Senior Policy analyst with the Tax Foundation Jared Walczak said the federal tax law changes are pro-growth and give states a chance to reform their own codes to become more competitive.

Mary Meehan

A liberal leaning policy institute is suggesting the state focus more on raising revenue and less on cutting social programs.  A new report shows that over the past decade the state has had 19 rounds of budget cuts. The governor’s proposed budget includes across the board cuts, as well as reduced funding to some social programs and educational resources.

 

The report from the Kentucky Center for Economic Policy says the state could raise revenue by limiting income tax breaks, taxing online purchases and repealing some tax exemptions. Executive director Jason Bailey said lawmakers seem more willing to look at taxes as an option for raising revenue than they have been in the past.

A liberal-leaning public policy group said Kentucky’s per-pupil spending on public education is lower than it was ten years ago once inflation is taken into account.

During his budget address last month, Governor Bevin promised to maintain per-pupil funding for the state’s K-12 students.

But a report from the Kentucky Center for Economic Policy shows that when inflation is taken into account, the amount of money spent by the state on a per-pupil basis has actually decreased by 16 percent since 2008. Ashley Spalding is a senior policy analyst with KCEP. She said claims that public school funding has been maintained are misleading.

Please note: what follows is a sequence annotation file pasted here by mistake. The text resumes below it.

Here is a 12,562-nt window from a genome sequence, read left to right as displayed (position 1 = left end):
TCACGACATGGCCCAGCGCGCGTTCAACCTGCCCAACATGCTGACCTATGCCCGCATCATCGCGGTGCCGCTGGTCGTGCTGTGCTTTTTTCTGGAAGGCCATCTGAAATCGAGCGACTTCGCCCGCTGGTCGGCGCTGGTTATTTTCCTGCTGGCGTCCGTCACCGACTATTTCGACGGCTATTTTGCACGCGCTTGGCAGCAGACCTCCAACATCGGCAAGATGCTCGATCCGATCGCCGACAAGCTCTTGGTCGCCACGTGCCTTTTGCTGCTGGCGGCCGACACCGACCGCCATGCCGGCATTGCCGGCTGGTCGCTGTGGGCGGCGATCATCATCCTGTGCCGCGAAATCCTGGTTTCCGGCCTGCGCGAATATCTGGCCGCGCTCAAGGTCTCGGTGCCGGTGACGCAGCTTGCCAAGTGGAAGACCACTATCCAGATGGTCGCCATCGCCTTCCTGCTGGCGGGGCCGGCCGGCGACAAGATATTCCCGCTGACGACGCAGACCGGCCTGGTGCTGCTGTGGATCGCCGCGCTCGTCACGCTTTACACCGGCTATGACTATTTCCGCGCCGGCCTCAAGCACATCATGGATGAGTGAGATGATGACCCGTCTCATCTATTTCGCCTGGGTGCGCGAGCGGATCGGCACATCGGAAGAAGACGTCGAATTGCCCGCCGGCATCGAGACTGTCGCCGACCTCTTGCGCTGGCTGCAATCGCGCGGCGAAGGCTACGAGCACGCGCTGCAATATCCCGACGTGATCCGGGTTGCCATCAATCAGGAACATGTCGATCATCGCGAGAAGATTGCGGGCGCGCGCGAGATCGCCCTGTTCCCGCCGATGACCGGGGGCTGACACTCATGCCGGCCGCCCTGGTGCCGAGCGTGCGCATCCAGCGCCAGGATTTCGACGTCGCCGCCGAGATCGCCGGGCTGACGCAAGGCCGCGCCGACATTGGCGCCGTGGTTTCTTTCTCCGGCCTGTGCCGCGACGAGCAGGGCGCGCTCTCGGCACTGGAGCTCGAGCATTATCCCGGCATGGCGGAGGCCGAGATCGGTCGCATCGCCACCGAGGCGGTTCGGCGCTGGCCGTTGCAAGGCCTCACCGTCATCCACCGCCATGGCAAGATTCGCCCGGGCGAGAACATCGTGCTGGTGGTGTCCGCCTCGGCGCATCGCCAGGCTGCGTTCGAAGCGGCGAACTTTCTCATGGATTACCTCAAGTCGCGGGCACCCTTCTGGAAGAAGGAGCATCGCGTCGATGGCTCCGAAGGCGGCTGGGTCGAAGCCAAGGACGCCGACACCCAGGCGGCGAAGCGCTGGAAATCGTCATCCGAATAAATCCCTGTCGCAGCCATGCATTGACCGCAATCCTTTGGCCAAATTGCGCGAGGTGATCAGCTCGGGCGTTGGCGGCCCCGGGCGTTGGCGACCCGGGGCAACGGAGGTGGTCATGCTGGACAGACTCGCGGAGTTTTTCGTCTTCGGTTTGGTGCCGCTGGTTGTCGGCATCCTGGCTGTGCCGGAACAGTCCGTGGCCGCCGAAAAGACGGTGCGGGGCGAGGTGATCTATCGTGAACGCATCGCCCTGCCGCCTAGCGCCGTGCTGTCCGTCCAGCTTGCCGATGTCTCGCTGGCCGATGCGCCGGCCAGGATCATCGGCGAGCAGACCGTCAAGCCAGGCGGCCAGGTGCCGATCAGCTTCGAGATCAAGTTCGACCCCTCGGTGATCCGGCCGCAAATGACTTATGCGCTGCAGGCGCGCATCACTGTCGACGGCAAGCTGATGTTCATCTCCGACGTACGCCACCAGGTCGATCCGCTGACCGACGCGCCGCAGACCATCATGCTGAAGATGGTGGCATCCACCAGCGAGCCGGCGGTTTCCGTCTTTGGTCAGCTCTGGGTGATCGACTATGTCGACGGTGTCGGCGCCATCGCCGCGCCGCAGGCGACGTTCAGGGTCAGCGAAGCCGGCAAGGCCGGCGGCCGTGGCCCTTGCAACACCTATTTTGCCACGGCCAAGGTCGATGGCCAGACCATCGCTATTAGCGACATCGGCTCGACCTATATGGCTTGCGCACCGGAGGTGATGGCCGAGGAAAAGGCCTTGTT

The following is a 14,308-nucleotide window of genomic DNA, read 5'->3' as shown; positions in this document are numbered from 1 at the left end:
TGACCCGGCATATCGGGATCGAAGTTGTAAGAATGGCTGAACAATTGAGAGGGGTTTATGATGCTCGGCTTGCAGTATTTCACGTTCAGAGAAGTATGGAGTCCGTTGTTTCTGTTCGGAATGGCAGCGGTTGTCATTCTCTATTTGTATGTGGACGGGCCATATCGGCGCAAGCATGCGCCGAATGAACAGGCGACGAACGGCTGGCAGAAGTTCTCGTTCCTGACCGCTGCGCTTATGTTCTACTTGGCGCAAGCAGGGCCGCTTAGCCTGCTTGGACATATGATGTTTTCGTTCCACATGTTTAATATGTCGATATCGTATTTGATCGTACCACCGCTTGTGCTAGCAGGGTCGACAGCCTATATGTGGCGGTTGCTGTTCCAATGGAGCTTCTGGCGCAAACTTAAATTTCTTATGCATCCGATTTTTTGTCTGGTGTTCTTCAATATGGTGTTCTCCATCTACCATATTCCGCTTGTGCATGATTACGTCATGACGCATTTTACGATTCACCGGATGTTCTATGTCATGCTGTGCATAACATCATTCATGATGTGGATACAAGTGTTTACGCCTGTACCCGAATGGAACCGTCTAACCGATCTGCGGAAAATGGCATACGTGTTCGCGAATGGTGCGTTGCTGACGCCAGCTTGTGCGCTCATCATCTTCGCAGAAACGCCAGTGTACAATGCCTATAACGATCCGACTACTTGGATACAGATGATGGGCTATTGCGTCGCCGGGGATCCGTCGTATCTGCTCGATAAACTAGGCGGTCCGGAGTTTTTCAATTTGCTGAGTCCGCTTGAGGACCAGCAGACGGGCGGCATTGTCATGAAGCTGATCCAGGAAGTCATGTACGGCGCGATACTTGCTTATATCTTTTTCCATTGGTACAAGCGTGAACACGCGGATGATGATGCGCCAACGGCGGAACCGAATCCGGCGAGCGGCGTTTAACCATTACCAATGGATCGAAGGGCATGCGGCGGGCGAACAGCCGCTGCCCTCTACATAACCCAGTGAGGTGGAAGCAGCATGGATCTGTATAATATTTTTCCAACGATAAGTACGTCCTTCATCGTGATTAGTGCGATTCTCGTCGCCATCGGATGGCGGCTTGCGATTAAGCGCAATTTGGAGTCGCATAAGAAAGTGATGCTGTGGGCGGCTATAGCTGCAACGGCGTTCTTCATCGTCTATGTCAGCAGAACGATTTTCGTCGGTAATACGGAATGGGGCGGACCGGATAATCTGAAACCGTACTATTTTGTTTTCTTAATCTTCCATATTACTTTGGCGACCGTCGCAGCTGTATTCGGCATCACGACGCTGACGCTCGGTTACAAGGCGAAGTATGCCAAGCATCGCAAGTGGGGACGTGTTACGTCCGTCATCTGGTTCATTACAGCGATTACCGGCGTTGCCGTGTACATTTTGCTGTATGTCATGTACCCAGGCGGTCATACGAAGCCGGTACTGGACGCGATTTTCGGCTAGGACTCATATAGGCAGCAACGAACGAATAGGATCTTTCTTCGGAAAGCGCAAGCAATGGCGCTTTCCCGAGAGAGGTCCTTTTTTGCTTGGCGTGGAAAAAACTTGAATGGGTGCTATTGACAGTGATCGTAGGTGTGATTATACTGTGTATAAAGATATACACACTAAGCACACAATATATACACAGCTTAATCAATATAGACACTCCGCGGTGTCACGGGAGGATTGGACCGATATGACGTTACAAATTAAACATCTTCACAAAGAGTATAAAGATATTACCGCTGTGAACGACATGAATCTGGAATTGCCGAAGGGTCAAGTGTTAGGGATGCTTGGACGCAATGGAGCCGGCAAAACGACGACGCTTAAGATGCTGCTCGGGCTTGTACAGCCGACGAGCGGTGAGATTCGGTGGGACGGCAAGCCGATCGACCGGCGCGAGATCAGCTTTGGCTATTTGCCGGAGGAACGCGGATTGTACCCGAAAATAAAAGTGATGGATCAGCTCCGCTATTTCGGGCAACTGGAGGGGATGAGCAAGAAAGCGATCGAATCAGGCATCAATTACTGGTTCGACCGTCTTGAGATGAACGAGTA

Peabody Energy, Inc., via Wikimedia Commons

At a recent conference in Lexington, Kentucky, economists and community leaders gathered to talk about the state’s current budget crunch and possible economic future. Peter Hille, president of Mountain Association for Community Economic Development, said Kentucky and other Appalachian states need to do more to build a new economy and move from dependence on a single source.

“Because coal played such a dominant role, it took the oxygen out of the room for the development of other sectors of the economy,” he said.


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New data show that Kentucky’s incarceration rate is increasing, while the national rate continues to decline.

 

Figures from the Bureau of Justice Statistics show Kentucky has the ninth-highest incarceration rate in the nation. The commonwealth’s female incarceration rate is more than twice the national average, making it the second-highest in America.